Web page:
While designing applications with Stadium, using a database is a key component to a lot of sites. The user normally sets up a connection in the Stadium Designer, and it works. However, once they deploy it to their server, the SQL Connection stops working and returns an error, commenting that the local machine’s user does not have access to the Database.
Why does this happen?
The connection string is set up with “Integrated Security”, which means the user that is logged in to the machine’s username and password is used to access the database. By default on SQL installations, the normal user will have access, and the connection will be successful.
However, once the application is deployed to the server, the application is now being run in the background (you don’t have to be logged into the server with your default username and password in order for a web application to work.) In order for Windows (IIS) to still run your application, even without you being logged in, the server uses a machine user to run web applications.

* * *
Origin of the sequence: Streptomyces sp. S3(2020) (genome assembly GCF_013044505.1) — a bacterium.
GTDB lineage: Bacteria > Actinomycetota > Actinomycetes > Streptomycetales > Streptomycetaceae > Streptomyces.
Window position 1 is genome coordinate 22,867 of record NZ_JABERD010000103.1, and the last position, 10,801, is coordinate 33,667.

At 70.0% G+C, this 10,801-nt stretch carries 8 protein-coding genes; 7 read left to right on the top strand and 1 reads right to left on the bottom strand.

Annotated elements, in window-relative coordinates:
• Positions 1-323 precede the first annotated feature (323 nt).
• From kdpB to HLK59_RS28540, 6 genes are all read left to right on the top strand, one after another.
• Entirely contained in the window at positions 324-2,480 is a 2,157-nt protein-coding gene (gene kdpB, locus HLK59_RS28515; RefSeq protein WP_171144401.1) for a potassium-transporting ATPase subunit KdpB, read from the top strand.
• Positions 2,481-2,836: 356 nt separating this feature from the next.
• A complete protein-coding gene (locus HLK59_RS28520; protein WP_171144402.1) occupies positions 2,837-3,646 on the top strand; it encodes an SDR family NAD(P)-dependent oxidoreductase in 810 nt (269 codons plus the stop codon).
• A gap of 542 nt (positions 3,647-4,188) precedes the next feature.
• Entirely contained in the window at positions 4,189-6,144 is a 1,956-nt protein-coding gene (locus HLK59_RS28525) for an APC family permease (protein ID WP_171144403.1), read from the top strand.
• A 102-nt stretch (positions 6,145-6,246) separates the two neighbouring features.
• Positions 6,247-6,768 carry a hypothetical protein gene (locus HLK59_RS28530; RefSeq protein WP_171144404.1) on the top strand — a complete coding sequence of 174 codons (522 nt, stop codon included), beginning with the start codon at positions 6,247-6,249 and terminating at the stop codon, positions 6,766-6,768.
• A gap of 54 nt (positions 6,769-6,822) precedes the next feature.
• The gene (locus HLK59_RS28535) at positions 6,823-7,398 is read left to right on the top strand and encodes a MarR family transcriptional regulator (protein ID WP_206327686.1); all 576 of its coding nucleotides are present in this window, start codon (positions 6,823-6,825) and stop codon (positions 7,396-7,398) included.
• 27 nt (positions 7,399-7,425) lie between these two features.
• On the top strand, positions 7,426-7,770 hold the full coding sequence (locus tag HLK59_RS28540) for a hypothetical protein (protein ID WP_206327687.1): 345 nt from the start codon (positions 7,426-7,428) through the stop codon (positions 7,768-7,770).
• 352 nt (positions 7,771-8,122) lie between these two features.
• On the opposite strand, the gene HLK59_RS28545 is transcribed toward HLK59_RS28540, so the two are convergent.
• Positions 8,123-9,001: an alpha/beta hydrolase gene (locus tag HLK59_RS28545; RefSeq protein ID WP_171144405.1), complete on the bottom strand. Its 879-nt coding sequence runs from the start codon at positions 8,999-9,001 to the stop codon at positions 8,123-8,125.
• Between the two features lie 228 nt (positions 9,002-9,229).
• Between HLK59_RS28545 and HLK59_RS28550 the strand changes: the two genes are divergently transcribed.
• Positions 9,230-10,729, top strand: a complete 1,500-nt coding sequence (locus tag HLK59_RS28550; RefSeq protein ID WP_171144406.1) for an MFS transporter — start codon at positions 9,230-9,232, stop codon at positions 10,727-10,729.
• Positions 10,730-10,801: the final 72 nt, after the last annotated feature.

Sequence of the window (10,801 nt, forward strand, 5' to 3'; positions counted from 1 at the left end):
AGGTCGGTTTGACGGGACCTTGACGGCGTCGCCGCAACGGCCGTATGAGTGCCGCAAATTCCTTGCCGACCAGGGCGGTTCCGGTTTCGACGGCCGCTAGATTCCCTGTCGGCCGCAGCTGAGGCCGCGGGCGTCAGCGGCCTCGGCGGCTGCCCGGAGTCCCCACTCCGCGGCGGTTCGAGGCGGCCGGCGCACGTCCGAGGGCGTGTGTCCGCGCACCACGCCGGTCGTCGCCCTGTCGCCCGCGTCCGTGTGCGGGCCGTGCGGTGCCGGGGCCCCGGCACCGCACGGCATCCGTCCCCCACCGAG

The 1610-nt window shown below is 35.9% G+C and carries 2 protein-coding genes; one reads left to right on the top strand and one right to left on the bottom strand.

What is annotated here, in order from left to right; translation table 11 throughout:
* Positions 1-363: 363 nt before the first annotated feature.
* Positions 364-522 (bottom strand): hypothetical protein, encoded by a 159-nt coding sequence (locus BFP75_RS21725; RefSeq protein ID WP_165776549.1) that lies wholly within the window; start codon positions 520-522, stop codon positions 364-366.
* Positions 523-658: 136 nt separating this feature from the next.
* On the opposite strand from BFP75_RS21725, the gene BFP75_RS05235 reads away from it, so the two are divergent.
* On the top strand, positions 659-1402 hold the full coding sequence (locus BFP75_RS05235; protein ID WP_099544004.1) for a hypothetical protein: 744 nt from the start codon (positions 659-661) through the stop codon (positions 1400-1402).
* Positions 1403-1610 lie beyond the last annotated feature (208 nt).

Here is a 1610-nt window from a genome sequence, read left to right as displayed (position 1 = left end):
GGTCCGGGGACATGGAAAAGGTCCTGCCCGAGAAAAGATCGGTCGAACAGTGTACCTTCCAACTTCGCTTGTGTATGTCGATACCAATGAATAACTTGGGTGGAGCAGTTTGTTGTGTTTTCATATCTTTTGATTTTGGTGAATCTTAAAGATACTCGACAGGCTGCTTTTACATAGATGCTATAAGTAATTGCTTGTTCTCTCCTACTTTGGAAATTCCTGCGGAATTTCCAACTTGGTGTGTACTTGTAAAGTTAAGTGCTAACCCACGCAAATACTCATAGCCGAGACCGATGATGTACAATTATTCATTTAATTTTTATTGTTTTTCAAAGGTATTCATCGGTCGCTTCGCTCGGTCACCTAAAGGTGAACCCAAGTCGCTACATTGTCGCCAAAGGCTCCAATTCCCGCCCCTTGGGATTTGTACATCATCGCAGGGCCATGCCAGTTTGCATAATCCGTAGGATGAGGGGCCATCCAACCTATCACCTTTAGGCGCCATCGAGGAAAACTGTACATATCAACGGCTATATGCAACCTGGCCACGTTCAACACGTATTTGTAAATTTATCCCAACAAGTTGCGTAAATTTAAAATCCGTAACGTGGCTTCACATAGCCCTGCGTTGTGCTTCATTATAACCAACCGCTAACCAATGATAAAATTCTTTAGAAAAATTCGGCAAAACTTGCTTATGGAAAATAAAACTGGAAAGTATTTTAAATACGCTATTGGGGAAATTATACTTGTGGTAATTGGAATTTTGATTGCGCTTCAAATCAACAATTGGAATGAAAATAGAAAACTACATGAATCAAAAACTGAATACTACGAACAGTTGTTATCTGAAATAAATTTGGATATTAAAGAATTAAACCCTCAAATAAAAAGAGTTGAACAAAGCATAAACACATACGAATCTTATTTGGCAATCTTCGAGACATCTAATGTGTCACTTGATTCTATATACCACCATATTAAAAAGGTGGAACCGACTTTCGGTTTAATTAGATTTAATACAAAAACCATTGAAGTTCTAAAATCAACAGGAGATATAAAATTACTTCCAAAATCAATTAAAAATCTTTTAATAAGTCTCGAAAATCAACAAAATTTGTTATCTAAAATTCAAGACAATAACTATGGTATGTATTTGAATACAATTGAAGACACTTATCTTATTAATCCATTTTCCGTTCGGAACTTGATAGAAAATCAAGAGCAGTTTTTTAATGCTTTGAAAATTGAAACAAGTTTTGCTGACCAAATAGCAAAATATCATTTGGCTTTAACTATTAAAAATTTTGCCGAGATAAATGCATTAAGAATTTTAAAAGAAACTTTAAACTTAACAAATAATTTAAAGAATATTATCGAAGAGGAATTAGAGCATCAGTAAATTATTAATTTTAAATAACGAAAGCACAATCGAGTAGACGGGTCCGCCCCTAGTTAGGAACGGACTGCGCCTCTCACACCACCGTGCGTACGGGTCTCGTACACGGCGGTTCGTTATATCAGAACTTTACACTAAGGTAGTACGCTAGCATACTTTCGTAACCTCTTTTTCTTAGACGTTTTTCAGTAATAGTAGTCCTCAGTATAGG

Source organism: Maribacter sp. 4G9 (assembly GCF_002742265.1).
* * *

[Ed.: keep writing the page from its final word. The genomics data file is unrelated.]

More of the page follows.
This machine user is not set up as a valid login for your SQL database. Thus, while using integrated security on the connection string, this user will not be allowed to access your SQL.
There are 3 ways to fix this:
Change your connection string to include an SQL username and password which you have created on your SQL server. It is not good practice to use the built in “sa” account. (If you’ve installed SQL server on your PC yourself, make sure you enable SQL authentication, and not just Windows authentication.)
Add the specific Machine User as a valid user to your SQL database. (just google for your type of SQL Server, there are a lot of examples)
Run your Stadium instance as your normal user. For this you’ll need to go into your Services and edit the StadiumServer Service to “Run-as” your normal user.